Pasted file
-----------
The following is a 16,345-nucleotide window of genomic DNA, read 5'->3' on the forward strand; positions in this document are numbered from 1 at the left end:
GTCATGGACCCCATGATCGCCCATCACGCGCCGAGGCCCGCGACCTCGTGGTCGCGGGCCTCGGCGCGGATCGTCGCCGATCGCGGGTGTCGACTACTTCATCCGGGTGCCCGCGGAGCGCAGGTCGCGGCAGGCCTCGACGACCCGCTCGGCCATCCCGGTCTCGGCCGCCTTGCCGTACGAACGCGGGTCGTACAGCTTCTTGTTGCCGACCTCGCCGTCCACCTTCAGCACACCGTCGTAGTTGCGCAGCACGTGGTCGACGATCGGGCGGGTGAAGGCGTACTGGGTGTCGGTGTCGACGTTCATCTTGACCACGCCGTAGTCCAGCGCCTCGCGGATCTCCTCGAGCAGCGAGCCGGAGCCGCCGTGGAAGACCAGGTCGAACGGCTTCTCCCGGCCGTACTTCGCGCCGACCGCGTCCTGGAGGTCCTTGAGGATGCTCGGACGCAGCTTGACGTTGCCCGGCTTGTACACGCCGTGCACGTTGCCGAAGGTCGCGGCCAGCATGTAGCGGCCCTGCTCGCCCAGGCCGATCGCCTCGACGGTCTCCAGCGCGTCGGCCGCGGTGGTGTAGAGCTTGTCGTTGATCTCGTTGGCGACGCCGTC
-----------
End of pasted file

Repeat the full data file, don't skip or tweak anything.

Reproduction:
The following is a 16,345-nucleotide window of genomic DNA, read 5'->3' on the forward strand; positions in this document are numbered from 1 at the left end:
GTCATGGACCCCATGATCGCCCATCACGCGCCGAGGCCCGCGACCTCGTGGTCGCGGGCCTCGGCGCGGATCGTCGCCGATCGCGGGTGTCGACTACTTCATCCGGGTGCCCGCGGAGCGCAGGTCGCGGCAGGCCTCGACGACCCGCTCGGCCATCCCGGTCTCGGCCGCCTTGCCGTACGAACGCGGGTCGTACAGCTTCTTGTTGCCGACCTCGCCGTCCACCTTCAGCACACCGTCGTAGTTGCGCAGCACGTGGTCGACGATCGGGCGGGTGAAGGCGTACTGGGTGTCGGTGTCGACGTTCATCTTGACCACGCCGTAGTCCAGCGCCTCGCGGATCTCCTCGAGCAGCGAGCCGGAGCCGCCGTGGAAGACCAGGTCGAACGGCTTCTCCCGGCCGTACTTCGCGCCGACCGCGTCCTGGAGGTCCTTGAGGATGCTCGGACGCAGCTTGACGTTGCCCGGCTTGTACACGCCGTGCACGTTGCCGAAGGTCGCGGCCAGCATGTAGCGGCCCTGCTCGCCCAGGCCGATCGCCTCGACGGTCTCCAGCGCGTCGGCCGCGGTGGTGTAGAGCTTGTCGTTGATCTCGTTGGCGACGCCGTC